We stopped for water around mile 4.  We also almost lost Ali at that point.  It’s hard to keep track of five people  when you have 18k people running a race.  Luckily, we found her fairly quickly.  We proceeded down 7th Street in Cincinnati and proceeded to get pumped up by a great crowd.  By this point, the rain had stopped and I had removed my hat.  I was wet, but feeling really hot.  My body doesn’t like heat, so I figured I’d rather get wet.  At the end of 7th is the beginning of the climb.  Near the end, there was a music group playing I love Rock and Roll.  Catie and I got a little carried away with the music and the singing and opened up a 30 yard lead on Jamie, Jeff, and Ali.

  We decided to slow down a bit and wait for them.  The caught up within about a quarter-mile.  Then we start the hills.  The first hill is a long slow climb up past Channel 9 on Gilbert Avenue.  About half way up this hill I looked back to find Ali, Jamie, and Jeff.  I saw them walking about 500 feet behind us.  Neither Catie nor I talked about it, but we continued to run.  Sorry Ali, Jamie, and Jeff, but we felt good and it was too early to walk. 

  We continued up, past Channel 9, and turned right onto Eden Park drive.  This is where the real hills start, and has been a breaking point for me during my past Pig’s.  This year, for the first time, I made it up Eden, which is a short but steep hill, without stopping.  We continued past the first relay point and hit the 6.8 mile mark.  We’d made it there in 1:15.  Not bad considering the easy early pace.  We continued up the hills, past Krohn Conservatory, around my favorite part of the course.  There is an overlook that allows you to see all of Northern KY and most of downtown Cincinnati.  It’s a great view and a good place to see how far you’ve climbed. 

  We then continued up Victory Parkway and finished the hills just after mile 7.  The split for the half is around mile 8 and I really felt energized when we got to it.  In fact, Catie said something to the effect of “Alright, speedy, you’re pushing the pace.”  Of course I was, it was a down hill.  We continued on Martin Luther King, which is a rolling section of the course.  Working up the hills and then pushing the pace down them.  We followed MLK back to Gilbert and knew we were getting close to the big down hill.  We hit mile 10 at 1:55 clock time, which was about 1:48 actual time.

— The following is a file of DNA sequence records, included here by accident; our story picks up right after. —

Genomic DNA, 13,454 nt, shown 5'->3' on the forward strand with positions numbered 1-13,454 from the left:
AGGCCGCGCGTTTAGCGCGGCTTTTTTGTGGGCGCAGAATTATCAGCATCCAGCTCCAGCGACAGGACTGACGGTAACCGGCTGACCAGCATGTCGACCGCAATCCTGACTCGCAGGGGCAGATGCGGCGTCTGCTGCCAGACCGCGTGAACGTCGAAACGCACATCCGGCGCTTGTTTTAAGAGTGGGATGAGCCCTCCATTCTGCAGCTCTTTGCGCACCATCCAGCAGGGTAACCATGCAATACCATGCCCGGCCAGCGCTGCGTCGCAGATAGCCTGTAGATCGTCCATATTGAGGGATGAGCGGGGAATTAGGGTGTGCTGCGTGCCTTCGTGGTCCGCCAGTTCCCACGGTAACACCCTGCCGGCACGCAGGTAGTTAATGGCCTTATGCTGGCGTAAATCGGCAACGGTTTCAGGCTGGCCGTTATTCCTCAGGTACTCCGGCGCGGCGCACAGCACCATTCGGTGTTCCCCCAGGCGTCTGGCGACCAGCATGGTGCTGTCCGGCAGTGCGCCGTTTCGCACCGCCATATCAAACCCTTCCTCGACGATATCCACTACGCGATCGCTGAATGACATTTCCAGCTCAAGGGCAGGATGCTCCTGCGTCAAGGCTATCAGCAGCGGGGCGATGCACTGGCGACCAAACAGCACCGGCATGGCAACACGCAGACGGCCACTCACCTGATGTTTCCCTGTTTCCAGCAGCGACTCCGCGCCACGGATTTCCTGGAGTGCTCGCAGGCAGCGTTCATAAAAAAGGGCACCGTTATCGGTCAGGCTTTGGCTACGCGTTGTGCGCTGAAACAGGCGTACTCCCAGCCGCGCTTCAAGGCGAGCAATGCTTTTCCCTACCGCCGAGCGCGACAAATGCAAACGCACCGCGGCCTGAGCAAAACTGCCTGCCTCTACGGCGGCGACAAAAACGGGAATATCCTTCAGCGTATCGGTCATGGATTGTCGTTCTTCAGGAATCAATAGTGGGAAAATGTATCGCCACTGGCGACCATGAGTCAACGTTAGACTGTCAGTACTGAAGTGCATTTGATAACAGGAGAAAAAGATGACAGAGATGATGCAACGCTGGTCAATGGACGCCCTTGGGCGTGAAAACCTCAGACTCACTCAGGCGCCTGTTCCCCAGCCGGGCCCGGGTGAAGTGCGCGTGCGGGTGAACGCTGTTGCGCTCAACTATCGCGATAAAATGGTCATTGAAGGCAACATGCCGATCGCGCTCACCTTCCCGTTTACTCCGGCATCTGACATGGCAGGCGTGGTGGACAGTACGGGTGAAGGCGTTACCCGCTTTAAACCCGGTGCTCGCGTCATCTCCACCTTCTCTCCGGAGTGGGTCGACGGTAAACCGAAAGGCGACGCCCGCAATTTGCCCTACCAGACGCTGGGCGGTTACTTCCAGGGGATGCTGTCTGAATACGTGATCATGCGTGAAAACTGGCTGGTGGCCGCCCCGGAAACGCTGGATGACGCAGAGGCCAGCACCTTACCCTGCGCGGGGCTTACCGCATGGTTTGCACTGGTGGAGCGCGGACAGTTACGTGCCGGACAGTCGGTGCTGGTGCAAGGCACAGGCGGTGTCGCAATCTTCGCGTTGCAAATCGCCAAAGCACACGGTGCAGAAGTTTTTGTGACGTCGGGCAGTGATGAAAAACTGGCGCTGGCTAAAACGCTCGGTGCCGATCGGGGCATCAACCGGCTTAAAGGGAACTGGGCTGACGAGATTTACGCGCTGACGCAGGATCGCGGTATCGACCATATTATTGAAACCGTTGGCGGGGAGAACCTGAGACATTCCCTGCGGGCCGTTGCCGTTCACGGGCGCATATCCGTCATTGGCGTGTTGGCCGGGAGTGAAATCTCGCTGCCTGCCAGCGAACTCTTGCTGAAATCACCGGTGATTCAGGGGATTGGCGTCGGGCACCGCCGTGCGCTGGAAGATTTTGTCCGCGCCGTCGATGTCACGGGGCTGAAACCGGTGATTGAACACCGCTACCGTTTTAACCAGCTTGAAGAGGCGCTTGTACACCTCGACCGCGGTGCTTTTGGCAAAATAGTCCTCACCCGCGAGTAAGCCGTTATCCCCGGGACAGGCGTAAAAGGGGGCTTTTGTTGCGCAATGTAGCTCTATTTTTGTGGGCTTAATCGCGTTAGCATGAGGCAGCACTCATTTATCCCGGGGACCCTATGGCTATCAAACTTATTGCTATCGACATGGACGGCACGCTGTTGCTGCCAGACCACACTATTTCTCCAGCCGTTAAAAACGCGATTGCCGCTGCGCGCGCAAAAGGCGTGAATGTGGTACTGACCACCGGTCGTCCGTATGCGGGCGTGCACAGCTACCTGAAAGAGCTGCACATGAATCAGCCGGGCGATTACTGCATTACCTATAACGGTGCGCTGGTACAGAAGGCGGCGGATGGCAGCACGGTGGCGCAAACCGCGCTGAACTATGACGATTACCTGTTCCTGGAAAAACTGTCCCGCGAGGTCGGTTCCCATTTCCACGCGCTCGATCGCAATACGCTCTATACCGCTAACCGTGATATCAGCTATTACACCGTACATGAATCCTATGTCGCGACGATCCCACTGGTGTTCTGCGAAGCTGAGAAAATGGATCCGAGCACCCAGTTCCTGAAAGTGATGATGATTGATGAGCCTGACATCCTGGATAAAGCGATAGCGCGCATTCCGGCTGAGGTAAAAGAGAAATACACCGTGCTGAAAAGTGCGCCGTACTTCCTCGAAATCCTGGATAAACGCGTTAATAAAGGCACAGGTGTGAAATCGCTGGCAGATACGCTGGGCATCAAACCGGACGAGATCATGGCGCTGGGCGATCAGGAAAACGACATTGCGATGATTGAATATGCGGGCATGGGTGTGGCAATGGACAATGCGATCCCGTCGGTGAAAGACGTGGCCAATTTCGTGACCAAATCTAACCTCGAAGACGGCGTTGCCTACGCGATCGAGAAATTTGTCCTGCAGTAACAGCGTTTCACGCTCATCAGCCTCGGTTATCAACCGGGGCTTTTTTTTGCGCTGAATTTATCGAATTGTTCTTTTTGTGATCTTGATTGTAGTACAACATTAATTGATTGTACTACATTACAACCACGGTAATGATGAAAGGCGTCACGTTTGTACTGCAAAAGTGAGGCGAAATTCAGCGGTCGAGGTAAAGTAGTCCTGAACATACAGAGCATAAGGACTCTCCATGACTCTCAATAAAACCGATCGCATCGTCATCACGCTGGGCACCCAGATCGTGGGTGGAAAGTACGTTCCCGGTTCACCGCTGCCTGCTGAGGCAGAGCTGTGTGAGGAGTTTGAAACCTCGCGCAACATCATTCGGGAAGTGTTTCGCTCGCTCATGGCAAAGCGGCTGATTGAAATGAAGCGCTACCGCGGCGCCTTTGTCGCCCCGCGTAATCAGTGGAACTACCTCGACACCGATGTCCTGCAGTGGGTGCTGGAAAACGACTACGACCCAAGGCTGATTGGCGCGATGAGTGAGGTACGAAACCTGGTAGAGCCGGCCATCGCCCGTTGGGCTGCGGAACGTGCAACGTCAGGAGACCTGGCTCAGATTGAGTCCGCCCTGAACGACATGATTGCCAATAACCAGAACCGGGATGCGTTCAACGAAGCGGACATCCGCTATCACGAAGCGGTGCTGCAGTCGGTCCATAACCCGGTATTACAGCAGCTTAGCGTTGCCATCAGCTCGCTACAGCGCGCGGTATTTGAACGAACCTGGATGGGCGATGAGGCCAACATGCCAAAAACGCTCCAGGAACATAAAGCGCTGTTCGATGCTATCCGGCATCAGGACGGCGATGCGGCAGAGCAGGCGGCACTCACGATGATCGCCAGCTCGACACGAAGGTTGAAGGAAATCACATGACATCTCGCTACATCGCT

Catie had wanted to break 2:15 and I knew that so I really picked up the pace as we went down the hill on Gilbert.  It’s about .75 miles and a great place to pick up some time.  We were really flying.  I didn’t have my garmin, but I’m willing to bet we were doing an 8 minute mile flat, maybe even in the 7’s.  We continued down the hills at a brisk pace, did the out and back on Central Parkway and headed down Eggleston.  About half way down Eggleston, we saw another TFL runner.  I didn’t have any idea who it was from the back.  But, when we got next to her, I recognized her.  It was long-lost Erin.  Turns out they did make it to run.  Catie and I passed her pretty easily (have I mentioned we felt good) and continued toward the finish.  We had about half a mile to go and we knew it.  We made the turn onto Pete Rose Way, which is where I usually run out of gas.  Not today.  We hit the marathon 26 mile marker, meaning we had .2 to go.  Catie surged at that point and I worked really hard to reel here in.  We then hit the half marathon 13 mile marker and she surged again.  I couldn’t cover that one and let her go.

  We crossed the finish line at 2:15 and change.  Catie was about 10 seconds ahead of me.  Overall it was a good race.  We did the first 6.8 miles in 1:15 and change.  The second half we did in about 1:01.  Around a 12 or 13 minute negative split.  Now, I realize that most of the second half is down hill, but I don’t care. 

  The one thing is does tell me is that I could have gone faster in the first half.  If the weather had been better and cooler, I may have been able to PR.  Think of that, a half marathon PR on under 20 miles per week.  That would have been nice.